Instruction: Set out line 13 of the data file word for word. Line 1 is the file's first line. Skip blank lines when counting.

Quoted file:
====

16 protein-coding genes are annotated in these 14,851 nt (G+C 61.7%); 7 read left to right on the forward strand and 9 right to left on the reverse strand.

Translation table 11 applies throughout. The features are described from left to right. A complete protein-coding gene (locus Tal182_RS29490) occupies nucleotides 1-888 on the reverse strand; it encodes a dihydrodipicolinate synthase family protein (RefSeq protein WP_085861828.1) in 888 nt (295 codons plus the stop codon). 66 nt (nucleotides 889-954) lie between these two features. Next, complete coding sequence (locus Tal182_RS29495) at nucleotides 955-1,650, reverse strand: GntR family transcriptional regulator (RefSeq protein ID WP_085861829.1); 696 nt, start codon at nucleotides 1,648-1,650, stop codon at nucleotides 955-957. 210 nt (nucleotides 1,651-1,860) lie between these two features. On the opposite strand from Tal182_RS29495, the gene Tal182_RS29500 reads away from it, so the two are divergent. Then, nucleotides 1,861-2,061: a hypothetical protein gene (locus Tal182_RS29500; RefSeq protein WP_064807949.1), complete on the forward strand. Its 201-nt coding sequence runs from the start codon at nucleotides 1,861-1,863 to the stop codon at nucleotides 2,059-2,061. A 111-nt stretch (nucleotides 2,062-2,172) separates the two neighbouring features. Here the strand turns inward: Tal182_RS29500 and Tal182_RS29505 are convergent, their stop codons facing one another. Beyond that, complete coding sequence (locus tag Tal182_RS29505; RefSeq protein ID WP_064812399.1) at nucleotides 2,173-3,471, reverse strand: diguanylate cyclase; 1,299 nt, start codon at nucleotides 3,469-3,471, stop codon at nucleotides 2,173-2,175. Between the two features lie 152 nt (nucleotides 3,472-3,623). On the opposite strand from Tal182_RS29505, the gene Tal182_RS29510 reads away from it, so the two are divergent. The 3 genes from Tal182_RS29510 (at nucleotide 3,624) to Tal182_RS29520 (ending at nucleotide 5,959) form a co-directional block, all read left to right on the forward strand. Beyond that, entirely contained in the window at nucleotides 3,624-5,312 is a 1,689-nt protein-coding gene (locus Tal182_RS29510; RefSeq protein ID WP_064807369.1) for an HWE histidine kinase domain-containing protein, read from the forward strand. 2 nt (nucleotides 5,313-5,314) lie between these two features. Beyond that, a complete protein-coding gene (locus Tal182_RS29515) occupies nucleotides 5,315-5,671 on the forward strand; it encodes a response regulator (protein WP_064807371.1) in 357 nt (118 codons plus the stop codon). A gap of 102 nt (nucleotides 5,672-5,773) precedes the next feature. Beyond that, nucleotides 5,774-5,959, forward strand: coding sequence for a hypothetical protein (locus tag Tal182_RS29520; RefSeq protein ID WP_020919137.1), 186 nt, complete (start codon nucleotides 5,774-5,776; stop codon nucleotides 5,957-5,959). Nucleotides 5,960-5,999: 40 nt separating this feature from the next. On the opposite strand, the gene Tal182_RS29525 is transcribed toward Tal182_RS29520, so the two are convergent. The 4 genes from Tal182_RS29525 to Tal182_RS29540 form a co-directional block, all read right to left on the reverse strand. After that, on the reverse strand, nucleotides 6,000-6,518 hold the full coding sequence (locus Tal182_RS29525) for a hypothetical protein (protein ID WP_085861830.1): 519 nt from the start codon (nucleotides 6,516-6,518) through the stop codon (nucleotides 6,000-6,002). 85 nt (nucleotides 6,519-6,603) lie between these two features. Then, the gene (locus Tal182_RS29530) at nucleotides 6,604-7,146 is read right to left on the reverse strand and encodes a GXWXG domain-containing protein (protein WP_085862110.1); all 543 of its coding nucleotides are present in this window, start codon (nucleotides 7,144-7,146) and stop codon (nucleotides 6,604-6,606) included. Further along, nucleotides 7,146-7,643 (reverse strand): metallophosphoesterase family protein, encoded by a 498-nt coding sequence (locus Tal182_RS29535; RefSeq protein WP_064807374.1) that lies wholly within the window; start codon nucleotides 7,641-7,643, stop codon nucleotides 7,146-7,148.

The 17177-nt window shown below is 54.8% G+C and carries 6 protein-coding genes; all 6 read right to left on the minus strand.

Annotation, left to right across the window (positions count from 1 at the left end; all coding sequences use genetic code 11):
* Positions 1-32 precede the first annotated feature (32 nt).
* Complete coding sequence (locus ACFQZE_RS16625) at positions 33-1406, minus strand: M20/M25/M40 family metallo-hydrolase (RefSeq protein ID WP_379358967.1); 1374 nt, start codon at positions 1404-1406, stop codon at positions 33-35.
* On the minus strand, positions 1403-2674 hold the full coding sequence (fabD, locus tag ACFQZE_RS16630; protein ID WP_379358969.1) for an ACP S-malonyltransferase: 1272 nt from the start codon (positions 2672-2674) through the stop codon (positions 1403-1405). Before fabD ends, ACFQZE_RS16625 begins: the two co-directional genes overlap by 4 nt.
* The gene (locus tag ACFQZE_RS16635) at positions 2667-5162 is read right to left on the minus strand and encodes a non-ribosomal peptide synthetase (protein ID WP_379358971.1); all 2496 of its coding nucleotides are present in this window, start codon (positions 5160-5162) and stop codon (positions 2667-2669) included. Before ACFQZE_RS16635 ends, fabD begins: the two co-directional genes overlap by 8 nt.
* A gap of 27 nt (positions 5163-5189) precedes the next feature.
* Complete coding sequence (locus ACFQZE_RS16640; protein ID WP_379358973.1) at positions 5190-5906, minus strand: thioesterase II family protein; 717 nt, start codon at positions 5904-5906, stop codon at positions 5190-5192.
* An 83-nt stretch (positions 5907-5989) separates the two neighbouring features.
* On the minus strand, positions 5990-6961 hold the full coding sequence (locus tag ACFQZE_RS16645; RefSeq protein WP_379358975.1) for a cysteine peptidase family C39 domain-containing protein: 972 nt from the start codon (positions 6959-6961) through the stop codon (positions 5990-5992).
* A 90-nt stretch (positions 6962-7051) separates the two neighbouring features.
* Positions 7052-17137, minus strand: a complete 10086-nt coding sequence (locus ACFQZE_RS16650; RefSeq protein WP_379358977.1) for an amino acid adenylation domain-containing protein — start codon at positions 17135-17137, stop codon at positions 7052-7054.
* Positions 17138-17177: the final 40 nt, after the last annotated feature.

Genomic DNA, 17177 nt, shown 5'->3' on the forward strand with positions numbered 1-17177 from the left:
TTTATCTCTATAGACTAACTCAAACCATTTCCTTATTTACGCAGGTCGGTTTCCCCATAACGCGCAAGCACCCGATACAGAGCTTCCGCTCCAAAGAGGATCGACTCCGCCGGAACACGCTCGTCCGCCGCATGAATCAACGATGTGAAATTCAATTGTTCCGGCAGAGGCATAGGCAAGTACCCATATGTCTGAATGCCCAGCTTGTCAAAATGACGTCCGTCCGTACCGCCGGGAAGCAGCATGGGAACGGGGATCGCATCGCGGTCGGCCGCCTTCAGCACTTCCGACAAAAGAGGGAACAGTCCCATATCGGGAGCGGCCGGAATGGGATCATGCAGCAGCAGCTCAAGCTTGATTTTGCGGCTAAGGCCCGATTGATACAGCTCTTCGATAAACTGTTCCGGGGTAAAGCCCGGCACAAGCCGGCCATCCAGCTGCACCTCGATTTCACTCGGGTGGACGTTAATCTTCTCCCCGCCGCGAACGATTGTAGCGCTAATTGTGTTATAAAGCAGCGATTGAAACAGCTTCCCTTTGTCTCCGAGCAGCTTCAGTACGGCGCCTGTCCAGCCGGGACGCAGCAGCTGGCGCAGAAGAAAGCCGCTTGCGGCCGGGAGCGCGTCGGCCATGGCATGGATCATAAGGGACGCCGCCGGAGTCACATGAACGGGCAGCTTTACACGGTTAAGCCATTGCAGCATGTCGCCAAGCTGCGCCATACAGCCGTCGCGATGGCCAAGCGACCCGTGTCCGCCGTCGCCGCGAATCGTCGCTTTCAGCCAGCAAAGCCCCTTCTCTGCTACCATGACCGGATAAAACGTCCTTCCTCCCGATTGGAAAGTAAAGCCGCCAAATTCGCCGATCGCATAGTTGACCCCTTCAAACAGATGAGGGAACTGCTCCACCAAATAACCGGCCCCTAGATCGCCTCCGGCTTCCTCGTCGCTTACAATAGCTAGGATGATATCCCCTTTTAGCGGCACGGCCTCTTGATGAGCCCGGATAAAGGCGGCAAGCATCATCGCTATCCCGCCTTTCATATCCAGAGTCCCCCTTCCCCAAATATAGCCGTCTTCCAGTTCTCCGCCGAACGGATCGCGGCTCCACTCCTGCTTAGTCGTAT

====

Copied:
* A 90-nt stretch (positions 6962-7051) separates the two neighbouring features.